Many Canadians wonder how the phenomenon of murdered and missing Indigenous women and girls could have ever developed in a country known to be the world's nicest kid in the sandbox. After all, Canada has apologized for residential schools, it has included Indigenous dancers at the opening of the Olympics, and it hosts big celebrations each year for National Aboriginal Day. We even have a Prime Minister who claims to be a feminist and sports a Haida tattoo.
Sadly, Canada's MMIWG crisis should be no surprise to any of us. The phenomenon was inevitable and one of the country's own making. Since contact, settlers and government officials both have stolen Indigenous lands and repeatedly raped our women. These same governments have continuously educated Canadian society to view Indigenous peoples as less than human; i.e. savages who don't deserve basic human rights. This is how genocide - physical, biological and cultural - has been able to take place with little intervention by anyone in Canadian society, including law enforcement.
From the beginning, Canada’s “Indian policy” had two objectives (1) obtain Indigenous lands and resources and (2) reduce financial obligations to Indigenous Nations acquired through treaties. Despite the signing of treaties to share the lands and live in peace, the focus of early settler governments was to effectively assimilate and eventually eliminate Indigenous peoples. It was during these early settlement days when being both Indigenous and a woman first became (and remains today) a “high-risk lifestyle”.
In the 1700's, scalping bounties were placed on our women's heads, resulting in the deaths of thousands. The Indian Act of 1876 specifically targeted the removal of Indigenous women from their Nations. The result was tens of thousands of Indigenous women and their descendants losing their legal status as Indians and being forced to live away from their Nations. Those who survived have been continuously subjected to other forms of targeted genocide including the theft of their children by residential schools, the adoption of their children into white families, and forced sterilization. Perhaps the greatest killer of our women and girls has been sexualized violence. The repeated use of food rations to extort sex is just one horrific example. In earlier years, Canada’s police forces removed children from Indigenous women and forced them back into residential schools where they were often sexually abused and tortured. Some died. These early acts of sexualized violence helped to normalize the crisis as part of colonial relations with Indigenous women.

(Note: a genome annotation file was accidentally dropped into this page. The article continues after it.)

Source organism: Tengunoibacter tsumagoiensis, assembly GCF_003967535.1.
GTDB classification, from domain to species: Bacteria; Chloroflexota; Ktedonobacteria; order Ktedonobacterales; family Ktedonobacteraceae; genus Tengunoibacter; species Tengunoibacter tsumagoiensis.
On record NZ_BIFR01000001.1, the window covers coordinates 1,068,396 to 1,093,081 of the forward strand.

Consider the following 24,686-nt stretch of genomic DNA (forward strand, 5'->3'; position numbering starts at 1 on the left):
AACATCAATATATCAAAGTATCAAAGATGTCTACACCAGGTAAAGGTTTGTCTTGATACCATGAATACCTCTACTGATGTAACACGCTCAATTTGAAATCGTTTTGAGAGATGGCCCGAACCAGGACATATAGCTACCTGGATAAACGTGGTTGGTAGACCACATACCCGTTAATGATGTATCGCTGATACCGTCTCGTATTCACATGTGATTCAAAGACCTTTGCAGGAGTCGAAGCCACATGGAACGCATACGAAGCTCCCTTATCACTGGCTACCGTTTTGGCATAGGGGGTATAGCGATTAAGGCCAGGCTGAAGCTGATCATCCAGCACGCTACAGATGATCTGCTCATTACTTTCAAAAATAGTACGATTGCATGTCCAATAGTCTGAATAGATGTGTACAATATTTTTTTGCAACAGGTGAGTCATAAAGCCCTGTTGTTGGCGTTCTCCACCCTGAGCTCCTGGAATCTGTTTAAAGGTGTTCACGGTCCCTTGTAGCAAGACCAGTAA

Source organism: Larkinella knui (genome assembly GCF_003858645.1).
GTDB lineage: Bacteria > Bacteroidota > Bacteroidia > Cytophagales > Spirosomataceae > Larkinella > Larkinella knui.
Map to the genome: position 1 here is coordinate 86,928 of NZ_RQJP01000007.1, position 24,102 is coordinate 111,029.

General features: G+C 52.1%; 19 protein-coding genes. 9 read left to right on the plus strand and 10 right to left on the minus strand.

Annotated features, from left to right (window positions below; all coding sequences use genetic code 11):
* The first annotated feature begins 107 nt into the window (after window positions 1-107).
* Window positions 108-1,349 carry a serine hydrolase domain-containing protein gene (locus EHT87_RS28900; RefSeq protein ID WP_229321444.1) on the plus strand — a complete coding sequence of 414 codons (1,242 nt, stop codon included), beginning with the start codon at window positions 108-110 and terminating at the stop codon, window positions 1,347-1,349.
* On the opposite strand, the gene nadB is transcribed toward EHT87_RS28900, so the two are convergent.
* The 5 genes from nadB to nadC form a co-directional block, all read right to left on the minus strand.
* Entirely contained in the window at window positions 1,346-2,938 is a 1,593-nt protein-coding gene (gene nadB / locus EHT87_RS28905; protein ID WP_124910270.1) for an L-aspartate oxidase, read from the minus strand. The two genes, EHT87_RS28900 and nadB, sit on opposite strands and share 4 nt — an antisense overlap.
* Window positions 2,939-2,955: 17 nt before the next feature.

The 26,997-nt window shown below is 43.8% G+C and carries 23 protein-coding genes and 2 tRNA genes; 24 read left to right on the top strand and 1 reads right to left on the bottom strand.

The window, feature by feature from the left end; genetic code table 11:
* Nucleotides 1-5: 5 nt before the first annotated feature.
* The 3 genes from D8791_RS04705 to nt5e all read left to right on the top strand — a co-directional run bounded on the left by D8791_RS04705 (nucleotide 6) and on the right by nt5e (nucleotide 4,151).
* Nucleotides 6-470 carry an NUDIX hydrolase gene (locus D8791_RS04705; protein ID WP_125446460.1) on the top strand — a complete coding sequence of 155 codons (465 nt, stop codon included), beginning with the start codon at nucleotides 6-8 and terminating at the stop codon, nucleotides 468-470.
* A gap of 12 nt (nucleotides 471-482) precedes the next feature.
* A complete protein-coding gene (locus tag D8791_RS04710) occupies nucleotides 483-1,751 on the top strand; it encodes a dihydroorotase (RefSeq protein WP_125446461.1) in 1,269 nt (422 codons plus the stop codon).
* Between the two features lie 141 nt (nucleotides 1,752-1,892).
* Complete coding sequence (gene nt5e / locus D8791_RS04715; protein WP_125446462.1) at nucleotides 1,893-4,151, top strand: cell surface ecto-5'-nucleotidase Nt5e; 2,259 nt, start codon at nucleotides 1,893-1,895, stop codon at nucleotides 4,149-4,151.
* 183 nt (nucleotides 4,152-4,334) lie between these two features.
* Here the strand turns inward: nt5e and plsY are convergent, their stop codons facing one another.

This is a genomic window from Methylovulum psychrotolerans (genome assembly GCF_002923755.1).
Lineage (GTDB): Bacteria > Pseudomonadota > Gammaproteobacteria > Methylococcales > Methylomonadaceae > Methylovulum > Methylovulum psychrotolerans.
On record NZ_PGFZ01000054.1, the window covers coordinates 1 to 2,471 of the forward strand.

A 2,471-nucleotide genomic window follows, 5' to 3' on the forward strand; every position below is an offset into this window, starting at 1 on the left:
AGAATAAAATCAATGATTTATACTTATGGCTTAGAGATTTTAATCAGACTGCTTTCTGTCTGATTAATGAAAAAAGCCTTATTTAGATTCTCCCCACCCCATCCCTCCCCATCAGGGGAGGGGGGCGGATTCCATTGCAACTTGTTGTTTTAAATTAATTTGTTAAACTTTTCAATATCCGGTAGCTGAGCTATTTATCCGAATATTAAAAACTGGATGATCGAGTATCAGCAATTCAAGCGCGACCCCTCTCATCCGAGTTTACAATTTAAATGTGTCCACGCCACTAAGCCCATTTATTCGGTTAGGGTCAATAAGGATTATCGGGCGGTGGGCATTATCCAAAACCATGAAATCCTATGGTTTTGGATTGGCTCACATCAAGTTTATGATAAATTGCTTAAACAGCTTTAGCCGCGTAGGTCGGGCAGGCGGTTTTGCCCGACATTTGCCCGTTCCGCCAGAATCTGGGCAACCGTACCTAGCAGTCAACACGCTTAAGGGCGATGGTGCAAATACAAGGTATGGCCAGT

If you speak to Indigenous women today, they will tell you that the crisis is far from over. The Indian Act still discriminates against Indigenous women and their descendants in the transmission of Indian status and membership in First Nations. Indigenous women suffer far greater rates of heart disease and stroke; they have higher rates of suicide attempts; they disproportionately live in poverty as single parents; their over-incarceration rates have increased by 90% in the last decade; and 48% of all children in foster care in Canada are Indigenous. With this list of harrowing statistics, is it any wonder that thousands of our sisters are missing or murdered?
When Stephen Harper said that MMIWG was not “high on our radar”, he confirmed just how ingrained the degree of sexism and racism is within Canada's governement - and society. The fact that many Indigenous women and girls don’t trust police because “they either rape you or arrest you” really says it all.
Ending the crisis of MMIWG will take far more than an inquiry, cultural awareness training in police forces, or tougher legislation for criminals. Only when we get to the root of Canada’s racist and sexist foundation can we start to build a new Canada - one that doesn't include the sexualized violence of Indigenous women and girls. Thankfully, many of our sisters and brothers are on board and doing good work that will get us there. But we need to keep moving, because we can't afford to lose one more girl or woman.
Pamela Palmater is a Mi’kmaw lawyer from Eel River Bar First Nation in northern New Brunswick. She is an author, social justice activist and expert in Indigenous law and governance. She currently holds the position of Associate Professor and Chair in Indigenous Governance at Ryerson University in Toronto.